Yesterday, the House of Representatives passed by 258-159 a bipartisan bill, the Economic Growth, Regulatory Relief and Consumer Protection Act (S. 2155), which is expected to be signed into law tomorrow. The Senate previously passed the bill in March. S.2155 is the most significant overhaul of bank regulatory oversight since the Dodd-Frank Act passed in 2010, and may represent Congress’ last attempt at passing a financial legislative package before the November midterm elections.
In addition to provisions concerning the banking sector, S. 2155 also includes reforms of U.S. securities laws relating to capital formation, as well as protections for senior financial exploitation. The securities-related provisions address improvements to the Regulation A+ exemption and the modernization of closed-end fund structures.
Senior Financial Exploitation (Sec. 303)
Section 303 extends qualified immunity from civil or administrative proceedings to covered financial institutions, including a broker-dealer or investment adviser, and certain covered employees of the financial institution, including compliance or legal personnel, supervisors, and registered representatives, investment adviser representatives and insurance producers, who, in good faith and with reasonable care, disclose suspected financial exploitation of a senior citizen to designated regulatory or law-enforcement agencies. As a condition to receiving immunity, financial institutions must train those personnel regarding the identification and reporting of senior financial exploitation.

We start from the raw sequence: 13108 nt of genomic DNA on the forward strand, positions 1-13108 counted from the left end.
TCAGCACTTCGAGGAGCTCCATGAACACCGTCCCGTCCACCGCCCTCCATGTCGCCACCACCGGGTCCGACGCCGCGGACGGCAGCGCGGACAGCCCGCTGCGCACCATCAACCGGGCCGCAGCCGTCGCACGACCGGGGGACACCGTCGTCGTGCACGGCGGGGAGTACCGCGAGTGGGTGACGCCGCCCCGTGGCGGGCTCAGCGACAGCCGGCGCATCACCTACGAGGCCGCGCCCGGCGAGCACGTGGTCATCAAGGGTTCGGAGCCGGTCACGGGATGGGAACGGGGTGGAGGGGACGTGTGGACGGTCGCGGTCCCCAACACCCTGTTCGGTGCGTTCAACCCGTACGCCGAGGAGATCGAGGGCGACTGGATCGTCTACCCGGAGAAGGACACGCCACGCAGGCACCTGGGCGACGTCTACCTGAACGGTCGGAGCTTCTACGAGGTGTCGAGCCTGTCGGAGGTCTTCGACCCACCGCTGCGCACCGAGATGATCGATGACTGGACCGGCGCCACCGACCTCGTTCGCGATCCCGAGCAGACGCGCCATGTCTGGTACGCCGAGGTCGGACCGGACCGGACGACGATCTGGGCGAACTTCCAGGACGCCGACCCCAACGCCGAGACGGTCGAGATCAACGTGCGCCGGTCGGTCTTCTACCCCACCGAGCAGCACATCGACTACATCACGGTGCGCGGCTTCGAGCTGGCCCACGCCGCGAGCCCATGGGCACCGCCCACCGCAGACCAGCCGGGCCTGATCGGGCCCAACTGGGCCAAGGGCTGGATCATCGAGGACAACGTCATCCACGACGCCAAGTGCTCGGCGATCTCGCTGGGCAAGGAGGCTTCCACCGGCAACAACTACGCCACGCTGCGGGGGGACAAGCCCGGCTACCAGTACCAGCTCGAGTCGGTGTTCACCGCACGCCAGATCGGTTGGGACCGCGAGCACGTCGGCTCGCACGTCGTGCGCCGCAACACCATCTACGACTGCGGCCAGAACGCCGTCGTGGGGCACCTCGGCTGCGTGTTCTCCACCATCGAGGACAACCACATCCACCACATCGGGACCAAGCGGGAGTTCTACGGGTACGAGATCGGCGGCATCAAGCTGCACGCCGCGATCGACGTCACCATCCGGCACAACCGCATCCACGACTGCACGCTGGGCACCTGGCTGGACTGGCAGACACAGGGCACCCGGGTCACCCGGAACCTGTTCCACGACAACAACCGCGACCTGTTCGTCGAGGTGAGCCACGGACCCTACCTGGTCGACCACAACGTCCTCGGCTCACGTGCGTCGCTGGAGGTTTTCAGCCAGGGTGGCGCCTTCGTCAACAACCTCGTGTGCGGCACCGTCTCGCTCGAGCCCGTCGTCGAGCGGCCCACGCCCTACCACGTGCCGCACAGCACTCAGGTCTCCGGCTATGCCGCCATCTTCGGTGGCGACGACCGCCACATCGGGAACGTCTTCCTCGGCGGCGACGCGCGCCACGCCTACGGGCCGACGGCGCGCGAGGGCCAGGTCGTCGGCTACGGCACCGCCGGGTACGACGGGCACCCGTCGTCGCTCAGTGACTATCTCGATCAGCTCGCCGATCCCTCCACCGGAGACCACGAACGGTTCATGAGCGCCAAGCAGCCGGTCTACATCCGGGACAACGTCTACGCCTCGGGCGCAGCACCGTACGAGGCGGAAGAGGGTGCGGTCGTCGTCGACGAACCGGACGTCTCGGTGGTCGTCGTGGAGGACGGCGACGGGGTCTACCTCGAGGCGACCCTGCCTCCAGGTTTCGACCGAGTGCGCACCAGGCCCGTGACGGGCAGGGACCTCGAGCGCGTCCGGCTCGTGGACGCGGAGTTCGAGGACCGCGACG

Regulation A+ Expansion (Sec. 508)
Reporting companies that file annual, periodic, and other reports under the Securities Exchange Act will now qualify for the Regulation A+ securities exemption that allows issuers to sell securities to the public with limited registration and disclosure requirements. Regulation A+ currently applies only to nonreporting companies. This provision will allow companies that meet higher SEC disclosure requirements to qualify as an eligible issuer of Regulation A+ offerings. A similar provision was included in a stand-alone bill (H.R. 2864) which the House passed 403-3 on Sept. 5, 2017.
Closed-End Funds (Sec. 509)
Closed-end funds listed on an exchange or that make periodic repurchase offers will qualify for a streamlined securities registration process and other benefits available to other public reporting companies. Closed-end funds and other businesses registered under the Investment Company Act don’t currently qualify as well-known seasoned issuers or WKSIs, whose securities offerings and investor communications are governed by other securities laws. WKSIs can use streamlined procedures such as offering additional shares through a “shelf registration” process, which allows companies to delay an offering to take advantage of favorable market conditions, or incorporation by reference of previously filed documents with the SEC. This provision will allow closed-end funds to use benefits similar to those offered to companies designated as WKSIs. A similar provision was included in a stand-alone bill (H.R. 4279) the House passed 418-2 on Jan. 17.
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